CELL PHONE JUSTICE

The great proliferation of cell phones and other portable electronic devices have paralleled the proliferation in cases of police brutality. There is a direct correlation here; citizens now have a quick and easy method of documenting police behavior.

How many deaths and injuries were caused by police in the not-too-distant past, and they got away with it because there were no reliable witnesses? In fact, a completely bogus report was about to be released in the case of South Carolina cop Michael Slager, who shot Walter Scott eight times in the back. The local media had been ready to release a description of the event cooked up by the police department. According to Officer Slager, “The suspect was fighting with me, trying to grab my Taser. I had to defend myself. I had to shoot.”

But before this propaganda was made public, the cell phone video was released. We see a man running away; we see the cop very deliberately take aim: we see and hear the cop fire his weapon eight times. Mr. Scott was given instant capital punishment for running away from the police.

The video continues and we see Michael Slager engaged in a few strange behaviors – retrieving something, throwing something – and we can’t help thinking he’s covering his tracks, rearranging the evidence. This is the behavior of a hit man, but he wears the uniform of the police.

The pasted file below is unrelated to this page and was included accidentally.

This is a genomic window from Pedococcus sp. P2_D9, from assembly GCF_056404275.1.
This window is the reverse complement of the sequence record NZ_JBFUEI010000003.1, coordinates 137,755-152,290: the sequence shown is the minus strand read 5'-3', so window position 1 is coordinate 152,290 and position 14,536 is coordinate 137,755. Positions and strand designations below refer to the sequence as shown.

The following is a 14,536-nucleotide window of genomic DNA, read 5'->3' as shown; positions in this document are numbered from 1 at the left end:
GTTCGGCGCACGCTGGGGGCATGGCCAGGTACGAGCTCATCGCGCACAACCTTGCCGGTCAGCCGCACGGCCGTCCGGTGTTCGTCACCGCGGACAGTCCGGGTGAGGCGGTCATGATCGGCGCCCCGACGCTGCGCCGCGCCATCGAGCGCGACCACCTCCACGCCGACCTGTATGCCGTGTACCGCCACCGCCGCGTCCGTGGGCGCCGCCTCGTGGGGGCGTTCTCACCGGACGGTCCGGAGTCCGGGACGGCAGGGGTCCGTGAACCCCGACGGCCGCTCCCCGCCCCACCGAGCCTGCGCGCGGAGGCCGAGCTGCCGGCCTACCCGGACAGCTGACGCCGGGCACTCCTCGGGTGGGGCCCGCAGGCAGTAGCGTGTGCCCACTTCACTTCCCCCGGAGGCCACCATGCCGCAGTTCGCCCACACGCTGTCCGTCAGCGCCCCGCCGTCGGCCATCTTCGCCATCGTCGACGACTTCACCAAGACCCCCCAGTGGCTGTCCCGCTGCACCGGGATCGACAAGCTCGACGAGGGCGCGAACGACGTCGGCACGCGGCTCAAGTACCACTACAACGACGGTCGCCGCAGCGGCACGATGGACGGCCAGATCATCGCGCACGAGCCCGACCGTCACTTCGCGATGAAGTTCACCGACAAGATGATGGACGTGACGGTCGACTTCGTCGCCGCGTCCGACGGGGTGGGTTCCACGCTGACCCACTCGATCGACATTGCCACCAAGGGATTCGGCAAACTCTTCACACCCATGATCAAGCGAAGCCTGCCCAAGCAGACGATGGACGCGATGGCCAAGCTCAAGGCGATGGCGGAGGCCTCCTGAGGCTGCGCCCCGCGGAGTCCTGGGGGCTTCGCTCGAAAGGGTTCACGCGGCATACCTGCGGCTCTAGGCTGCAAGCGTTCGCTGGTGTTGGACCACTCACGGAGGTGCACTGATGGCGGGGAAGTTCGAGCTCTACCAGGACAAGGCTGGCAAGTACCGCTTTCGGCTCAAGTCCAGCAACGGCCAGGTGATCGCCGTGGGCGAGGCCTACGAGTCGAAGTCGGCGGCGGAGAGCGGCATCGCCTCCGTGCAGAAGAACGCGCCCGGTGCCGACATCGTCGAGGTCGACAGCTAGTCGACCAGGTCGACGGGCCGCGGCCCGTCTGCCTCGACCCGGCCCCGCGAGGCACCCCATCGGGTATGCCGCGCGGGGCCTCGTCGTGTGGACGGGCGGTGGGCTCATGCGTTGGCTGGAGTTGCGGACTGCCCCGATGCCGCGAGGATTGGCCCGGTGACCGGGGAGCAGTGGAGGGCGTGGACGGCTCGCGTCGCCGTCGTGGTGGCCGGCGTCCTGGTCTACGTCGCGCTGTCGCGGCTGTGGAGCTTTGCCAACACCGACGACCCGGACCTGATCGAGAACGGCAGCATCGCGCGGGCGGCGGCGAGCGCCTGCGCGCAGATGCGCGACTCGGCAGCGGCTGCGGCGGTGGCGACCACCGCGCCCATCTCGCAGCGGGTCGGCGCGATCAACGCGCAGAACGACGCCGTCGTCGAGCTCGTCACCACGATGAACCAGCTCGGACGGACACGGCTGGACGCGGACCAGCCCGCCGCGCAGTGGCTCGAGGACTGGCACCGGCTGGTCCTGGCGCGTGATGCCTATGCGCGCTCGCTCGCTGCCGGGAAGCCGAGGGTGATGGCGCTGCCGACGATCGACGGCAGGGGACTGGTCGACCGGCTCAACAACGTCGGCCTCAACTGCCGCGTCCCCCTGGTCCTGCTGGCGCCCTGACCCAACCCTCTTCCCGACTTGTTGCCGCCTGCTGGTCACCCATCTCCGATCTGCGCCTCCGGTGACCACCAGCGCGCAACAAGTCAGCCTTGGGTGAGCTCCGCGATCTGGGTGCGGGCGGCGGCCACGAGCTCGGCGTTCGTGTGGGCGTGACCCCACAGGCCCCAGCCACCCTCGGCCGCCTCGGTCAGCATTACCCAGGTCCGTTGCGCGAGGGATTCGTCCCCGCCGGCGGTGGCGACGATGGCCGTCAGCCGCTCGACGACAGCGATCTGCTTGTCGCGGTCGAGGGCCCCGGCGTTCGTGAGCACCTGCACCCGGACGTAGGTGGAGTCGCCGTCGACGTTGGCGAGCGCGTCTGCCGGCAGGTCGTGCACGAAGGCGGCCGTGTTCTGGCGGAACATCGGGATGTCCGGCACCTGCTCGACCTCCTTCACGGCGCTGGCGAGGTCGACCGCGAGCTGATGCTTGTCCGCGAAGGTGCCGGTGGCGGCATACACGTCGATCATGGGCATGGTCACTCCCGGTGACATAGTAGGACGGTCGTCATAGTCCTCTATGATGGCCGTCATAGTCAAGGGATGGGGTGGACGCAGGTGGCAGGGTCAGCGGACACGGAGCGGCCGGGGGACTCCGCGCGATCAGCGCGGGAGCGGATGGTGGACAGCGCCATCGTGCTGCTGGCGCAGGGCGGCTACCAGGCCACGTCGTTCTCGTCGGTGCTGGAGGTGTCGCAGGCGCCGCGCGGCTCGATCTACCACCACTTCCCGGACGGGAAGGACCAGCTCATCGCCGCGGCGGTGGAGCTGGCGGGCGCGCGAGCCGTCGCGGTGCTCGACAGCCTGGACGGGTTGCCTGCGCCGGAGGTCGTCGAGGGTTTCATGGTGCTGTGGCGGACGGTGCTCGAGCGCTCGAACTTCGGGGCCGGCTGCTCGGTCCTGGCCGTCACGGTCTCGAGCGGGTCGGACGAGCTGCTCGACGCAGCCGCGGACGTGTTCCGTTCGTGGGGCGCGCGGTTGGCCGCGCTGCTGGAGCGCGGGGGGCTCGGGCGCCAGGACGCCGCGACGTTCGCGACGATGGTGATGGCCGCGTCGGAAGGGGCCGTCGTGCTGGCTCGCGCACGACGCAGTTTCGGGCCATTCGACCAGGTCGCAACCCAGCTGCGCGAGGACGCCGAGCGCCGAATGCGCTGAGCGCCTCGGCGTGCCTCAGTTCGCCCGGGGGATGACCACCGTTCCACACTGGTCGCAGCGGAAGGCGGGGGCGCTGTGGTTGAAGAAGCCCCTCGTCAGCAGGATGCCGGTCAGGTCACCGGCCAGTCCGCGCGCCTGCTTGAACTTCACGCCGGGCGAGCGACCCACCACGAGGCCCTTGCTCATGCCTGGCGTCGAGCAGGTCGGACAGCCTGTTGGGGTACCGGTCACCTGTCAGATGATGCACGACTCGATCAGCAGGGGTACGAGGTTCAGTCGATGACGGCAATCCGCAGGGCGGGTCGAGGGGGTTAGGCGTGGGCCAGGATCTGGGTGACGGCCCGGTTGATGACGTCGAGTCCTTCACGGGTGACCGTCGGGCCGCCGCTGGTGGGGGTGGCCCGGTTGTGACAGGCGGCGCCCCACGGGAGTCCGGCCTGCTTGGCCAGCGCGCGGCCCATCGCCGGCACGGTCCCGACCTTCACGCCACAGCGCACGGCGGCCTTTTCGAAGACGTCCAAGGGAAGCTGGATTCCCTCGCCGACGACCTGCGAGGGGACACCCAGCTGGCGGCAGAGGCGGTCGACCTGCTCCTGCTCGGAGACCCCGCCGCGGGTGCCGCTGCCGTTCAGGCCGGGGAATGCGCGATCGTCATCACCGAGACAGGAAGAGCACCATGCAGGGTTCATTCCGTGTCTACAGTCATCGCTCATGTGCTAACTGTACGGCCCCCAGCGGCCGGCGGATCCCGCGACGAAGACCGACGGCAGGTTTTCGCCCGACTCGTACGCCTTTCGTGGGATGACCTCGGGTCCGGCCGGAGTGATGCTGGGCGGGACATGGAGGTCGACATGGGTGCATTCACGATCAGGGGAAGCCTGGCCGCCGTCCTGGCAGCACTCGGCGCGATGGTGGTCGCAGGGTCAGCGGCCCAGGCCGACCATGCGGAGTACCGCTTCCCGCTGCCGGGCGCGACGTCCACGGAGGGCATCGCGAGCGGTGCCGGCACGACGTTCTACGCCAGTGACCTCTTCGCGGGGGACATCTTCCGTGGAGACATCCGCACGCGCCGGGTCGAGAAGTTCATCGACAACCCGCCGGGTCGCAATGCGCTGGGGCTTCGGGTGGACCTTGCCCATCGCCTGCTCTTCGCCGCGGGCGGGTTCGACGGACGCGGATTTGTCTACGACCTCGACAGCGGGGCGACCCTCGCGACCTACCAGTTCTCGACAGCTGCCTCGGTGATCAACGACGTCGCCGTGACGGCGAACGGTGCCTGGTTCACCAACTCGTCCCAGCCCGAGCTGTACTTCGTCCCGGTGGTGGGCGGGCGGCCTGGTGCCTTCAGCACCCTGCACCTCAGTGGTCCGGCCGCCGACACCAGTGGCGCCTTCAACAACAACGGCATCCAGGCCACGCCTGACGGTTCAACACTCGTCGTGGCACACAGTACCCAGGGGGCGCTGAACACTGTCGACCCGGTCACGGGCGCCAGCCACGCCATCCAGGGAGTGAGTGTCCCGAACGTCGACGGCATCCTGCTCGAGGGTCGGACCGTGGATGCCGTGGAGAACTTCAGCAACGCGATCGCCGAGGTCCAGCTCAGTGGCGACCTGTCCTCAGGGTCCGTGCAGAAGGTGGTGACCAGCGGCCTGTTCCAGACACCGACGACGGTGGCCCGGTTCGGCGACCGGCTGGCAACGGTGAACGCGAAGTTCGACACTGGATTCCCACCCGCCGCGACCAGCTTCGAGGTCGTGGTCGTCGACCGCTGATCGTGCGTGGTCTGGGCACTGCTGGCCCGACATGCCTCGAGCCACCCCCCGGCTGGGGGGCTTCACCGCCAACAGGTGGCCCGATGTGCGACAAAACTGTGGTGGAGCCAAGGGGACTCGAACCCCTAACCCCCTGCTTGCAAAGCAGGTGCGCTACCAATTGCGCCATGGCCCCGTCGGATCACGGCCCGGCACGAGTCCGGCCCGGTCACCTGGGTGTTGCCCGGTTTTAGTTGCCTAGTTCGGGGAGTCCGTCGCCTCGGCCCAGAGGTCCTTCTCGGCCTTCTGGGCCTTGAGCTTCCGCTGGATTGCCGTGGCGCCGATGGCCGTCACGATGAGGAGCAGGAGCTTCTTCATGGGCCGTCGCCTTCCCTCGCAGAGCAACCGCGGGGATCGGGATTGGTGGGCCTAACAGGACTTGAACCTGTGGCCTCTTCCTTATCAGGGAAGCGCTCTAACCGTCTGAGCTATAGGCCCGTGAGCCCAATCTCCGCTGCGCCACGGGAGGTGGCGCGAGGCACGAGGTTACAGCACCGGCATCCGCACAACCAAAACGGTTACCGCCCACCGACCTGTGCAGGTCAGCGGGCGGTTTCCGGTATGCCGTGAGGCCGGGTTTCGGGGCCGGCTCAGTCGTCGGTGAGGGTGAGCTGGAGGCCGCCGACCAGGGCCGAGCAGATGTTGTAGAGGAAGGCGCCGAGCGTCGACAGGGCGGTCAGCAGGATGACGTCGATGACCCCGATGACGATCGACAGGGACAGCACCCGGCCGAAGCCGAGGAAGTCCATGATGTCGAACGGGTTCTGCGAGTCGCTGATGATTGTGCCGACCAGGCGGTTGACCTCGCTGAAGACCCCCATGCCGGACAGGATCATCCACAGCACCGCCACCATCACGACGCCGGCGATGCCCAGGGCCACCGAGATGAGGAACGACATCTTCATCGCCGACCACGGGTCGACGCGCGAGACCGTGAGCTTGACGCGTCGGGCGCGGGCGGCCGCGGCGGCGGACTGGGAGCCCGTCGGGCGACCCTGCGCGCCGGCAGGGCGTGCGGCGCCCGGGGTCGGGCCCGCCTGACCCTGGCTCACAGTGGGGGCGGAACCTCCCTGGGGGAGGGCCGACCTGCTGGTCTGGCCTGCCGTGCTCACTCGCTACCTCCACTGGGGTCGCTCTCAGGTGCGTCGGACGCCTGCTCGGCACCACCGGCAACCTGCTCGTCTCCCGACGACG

I saw another video of a cop going berserk because a nearby woman was filming his arrest. This cop – big and armed to the teeth – went after that woman, tore her phone out of her hand and threw it on the sidewalk. Then he stomped on it a few times, all the while cursing the woman in a loud voice. Of course, this cop wasn’t aware that someone else across the street was also filming on his phone.

Urban centers in the U.S. are covered with cameras rolling twenty-four hours a day – inside the stores and buildings, on the streets, and the millions of cell phones in the hands of citizens. We lament this intrusion and loss of privacy. On the other hand, we applaud the possibilities in exposing corruption and crime among our “public servants.” The surveillance devices of Big Brother can cut both ways.

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